Issue Date: August 13, 2007
Copper Enzyme Must Preload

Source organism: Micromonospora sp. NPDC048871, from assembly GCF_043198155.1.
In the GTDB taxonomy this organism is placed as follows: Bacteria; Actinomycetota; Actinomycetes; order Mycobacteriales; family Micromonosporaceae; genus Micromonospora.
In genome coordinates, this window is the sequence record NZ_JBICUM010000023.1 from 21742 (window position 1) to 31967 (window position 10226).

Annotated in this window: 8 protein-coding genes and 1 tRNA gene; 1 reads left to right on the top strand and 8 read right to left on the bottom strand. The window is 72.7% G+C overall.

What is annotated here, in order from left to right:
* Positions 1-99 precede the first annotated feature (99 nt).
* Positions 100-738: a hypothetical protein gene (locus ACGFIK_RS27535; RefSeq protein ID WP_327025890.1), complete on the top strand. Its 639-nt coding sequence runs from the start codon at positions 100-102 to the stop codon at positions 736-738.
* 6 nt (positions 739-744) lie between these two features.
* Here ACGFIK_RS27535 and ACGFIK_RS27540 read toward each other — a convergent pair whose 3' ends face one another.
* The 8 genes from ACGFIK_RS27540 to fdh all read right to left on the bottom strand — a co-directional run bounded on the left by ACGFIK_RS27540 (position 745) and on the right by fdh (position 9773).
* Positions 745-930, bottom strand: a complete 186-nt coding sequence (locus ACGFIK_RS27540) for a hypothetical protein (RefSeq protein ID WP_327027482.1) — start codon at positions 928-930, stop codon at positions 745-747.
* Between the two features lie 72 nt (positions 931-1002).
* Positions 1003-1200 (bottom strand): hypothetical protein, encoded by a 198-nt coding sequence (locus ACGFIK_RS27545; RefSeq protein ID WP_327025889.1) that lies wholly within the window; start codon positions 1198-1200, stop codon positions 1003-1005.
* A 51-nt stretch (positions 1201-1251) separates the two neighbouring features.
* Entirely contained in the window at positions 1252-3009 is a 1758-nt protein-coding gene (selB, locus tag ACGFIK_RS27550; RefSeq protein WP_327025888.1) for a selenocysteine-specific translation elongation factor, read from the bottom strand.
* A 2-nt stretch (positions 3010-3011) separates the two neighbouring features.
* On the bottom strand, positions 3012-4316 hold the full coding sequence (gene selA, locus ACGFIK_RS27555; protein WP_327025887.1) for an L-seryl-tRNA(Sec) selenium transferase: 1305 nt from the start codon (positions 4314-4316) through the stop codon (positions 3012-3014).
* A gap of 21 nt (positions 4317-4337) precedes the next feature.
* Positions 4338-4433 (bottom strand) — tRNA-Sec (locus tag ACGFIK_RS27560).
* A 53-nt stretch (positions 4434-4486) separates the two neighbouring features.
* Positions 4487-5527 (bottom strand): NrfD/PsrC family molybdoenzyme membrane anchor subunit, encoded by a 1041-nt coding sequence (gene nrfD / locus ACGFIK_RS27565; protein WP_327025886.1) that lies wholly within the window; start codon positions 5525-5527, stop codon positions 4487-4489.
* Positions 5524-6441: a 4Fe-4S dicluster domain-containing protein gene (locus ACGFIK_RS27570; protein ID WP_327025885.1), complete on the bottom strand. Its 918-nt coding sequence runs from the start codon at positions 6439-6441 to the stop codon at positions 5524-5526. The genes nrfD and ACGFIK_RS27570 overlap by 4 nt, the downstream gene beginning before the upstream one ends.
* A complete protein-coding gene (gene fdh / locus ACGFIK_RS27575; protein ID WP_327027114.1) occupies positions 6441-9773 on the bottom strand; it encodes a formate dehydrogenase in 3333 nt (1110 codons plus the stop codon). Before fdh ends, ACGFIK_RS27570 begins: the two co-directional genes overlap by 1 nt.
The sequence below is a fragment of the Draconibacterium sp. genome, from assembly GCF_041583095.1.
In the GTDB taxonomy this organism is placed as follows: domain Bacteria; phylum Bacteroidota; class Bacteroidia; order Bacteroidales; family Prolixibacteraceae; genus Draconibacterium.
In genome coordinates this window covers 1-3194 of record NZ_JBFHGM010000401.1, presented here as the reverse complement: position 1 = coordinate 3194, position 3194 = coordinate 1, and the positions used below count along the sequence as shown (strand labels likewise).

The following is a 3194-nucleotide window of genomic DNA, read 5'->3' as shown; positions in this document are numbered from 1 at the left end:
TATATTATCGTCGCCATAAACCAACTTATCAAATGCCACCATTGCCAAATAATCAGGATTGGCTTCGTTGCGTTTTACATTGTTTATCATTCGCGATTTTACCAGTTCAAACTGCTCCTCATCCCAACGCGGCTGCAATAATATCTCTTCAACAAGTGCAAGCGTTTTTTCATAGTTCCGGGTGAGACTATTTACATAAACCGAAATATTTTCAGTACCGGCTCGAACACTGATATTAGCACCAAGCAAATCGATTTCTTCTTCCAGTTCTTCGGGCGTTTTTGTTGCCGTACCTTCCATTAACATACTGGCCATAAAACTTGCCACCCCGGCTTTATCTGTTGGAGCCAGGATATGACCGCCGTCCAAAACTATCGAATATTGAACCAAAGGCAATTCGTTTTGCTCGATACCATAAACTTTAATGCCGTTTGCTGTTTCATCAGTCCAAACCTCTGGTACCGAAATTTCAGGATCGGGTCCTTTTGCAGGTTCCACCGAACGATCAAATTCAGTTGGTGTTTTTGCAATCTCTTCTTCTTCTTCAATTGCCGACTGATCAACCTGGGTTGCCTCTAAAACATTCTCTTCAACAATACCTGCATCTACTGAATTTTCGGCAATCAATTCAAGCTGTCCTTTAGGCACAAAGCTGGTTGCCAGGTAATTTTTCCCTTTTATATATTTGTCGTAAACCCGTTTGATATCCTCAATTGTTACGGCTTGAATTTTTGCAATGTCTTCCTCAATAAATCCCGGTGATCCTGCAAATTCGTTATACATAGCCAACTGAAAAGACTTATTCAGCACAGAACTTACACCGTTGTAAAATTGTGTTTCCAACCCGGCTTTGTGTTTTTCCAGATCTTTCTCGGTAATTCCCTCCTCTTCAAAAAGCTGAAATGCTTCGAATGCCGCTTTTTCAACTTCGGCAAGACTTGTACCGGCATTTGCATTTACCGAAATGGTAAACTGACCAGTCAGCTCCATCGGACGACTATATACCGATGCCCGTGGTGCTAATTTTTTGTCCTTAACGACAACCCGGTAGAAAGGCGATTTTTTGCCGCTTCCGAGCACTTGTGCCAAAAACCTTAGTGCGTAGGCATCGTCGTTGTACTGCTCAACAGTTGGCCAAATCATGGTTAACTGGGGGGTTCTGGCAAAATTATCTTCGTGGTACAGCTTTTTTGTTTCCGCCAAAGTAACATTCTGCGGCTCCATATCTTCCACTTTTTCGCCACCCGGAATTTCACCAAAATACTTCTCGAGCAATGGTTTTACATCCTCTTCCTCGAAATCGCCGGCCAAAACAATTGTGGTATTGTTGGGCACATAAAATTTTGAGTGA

A study of a copper enzyme that misfolds and malfunctions in copper- and iron-metabolism diseases indicates that it can't be fixed simply by inducing the copper-deficient misfolded version to take up more copper (Biochemistry, DOI: 10.1021/bi700715e). Ceruloplasmin, an oxidase normally containing six copper atoms, lacks copper and therefore misfolds in disorders such as Wilson's disease, aceruloplasminemia, and anemia. Researchers speculated that these diseases could be treated by supplying copper, which might be taken up by the enzyme and permit it to refold properly. However, a chemical unfolding study of the enzyme by Erik Sedlak and Pernilla Wittung-Stafshede of Rice University now suggests that copper-free ceruloplasmin adopts an irretrievably misfolded globular structure in cells and that the related diseases can be treated only by inducing ceruloplasmin to take up copper when it is first biosynthesized, not after it has already misfolded. The findings "may facilitate new approaches to incorporate copper into copper-lacking ceruloplasmin variants found in affected patients," the researchers note.
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